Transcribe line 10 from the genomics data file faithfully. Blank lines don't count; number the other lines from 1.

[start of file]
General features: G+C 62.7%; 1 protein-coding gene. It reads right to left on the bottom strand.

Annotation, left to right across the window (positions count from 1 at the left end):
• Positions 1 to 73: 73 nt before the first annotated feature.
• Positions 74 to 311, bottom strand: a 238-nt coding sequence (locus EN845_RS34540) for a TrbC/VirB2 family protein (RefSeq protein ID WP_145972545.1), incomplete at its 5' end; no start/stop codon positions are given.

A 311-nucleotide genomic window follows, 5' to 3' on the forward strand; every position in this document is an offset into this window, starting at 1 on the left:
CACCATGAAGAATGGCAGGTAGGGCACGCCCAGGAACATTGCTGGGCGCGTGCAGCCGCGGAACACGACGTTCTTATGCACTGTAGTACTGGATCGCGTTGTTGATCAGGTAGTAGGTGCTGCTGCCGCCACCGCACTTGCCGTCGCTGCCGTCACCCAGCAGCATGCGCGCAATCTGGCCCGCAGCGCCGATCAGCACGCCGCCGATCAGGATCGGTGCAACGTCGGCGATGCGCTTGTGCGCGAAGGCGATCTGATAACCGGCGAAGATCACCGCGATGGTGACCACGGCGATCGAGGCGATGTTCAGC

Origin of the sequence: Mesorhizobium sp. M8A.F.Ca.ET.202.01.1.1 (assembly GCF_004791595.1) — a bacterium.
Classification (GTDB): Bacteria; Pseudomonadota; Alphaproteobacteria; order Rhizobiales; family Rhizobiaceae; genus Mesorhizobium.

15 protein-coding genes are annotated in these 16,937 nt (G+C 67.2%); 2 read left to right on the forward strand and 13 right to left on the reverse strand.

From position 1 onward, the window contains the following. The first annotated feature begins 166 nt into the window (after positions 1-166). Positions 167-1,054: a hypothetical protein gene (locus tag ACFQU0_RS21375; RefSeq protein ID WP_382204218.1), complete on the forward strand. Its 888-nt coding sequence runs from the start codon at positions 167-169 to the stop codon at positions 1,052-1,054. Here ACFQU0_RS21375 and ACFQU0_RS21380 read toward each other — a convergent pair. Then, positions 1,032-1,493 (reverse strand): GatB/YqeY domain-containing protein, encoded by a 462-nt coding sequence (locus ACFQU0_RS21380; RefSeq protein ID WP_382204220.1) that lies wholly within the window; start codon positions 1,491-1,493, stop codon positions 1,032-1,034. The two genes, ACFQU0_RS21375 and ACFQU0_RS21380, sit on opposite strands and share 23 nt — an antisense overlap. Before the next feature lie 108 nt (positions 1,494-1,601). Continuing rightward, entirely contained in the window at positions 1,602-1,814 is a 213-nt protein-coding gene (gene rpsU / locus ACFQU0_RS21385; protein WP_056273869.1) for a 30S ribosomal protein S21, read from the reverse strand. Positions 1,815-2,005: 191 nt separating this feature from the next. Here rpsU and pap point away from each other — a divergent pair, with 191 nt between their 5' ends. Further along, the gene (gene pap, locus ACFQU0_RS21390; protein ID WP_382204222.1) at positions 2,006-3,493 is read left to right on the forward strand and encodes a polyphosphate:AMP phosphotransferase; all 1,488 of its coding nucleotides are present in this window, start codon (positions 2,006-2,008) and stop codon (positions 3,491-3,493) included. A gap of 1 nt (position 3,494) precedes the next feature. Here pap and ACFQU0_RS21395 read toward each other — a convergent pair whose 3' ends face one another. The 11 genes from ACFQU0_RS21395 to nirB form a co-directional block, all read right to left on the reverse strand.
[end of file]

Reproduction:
From position 1 onward, the window contains the following. The first annotated feature begins 166 nt into the window (after positions 1-166). Positions 167-1,054: a hypothetical protein gene (locus tag ACFQU0_RS21375; RefSeq protein ID WP_382204218.1), complete on the forward strand. Its 888-nt coding sequence runs from the start codon at positions 167-169 to the stop codon at positions 1,052-1,054. Here ACFQU0_RS21375 and ACFQU0_RS21380 read toward each other — a convergent pair. Then, positions 1,032-1,493 (reverse strand): GatB/YqeY domain-containing protein, encoded by a 462-nt coding sequence (locus ACFQU0_RS21380; RefSeq protein ID WP_382204220.1) that lies wholly within the window; start codon positions 1,491-1,493, stop codon positions 1,032-1,034. The two genes, ACFQU0_RS21375 and ACFQU0_RS21380, sit on opposite strands and share 23 nt — an antisense overlap. Before the next feature lie 108 nt (positions 1,494-1,601). Continuing rightward, entirely contained in the window at positions 1,602-1,814 is a 213-nt protein-coding gene (gene rpsU / locus ACFQU0_RS21385; protein WP_056273869.1) for a 30S ribosomal protein S21, read from the reverse strand. Positions 1,815-2,005: 191 nt separating this feature from the next. Here rpsU and pap point away from each other — a divergent pair, with 191 nt between their 5' ends. Further along, the gene (gene pap, locus ACFQU0_RS21390; protein ID WP_382204222.1) at positions 2,006-3,493 is read left to right on the forward strand and encodes a polyphosphate:AMP phosphotransferase; all 1,488 of its coding nucleotides are present in this window, start codon (positions 2,006-2,008) and stop codon (positions 3,491-3,493) included. A gap of 1 nt (position 3,494) precedes the next feature. Here pap and ACFQU0_RS21395 read toward each other — a convergent pair whose 3' ends face one another. The 11 genes from ACFQU0_RS21395 to nirB form a co-directional block, all read right to left on the reverse strand.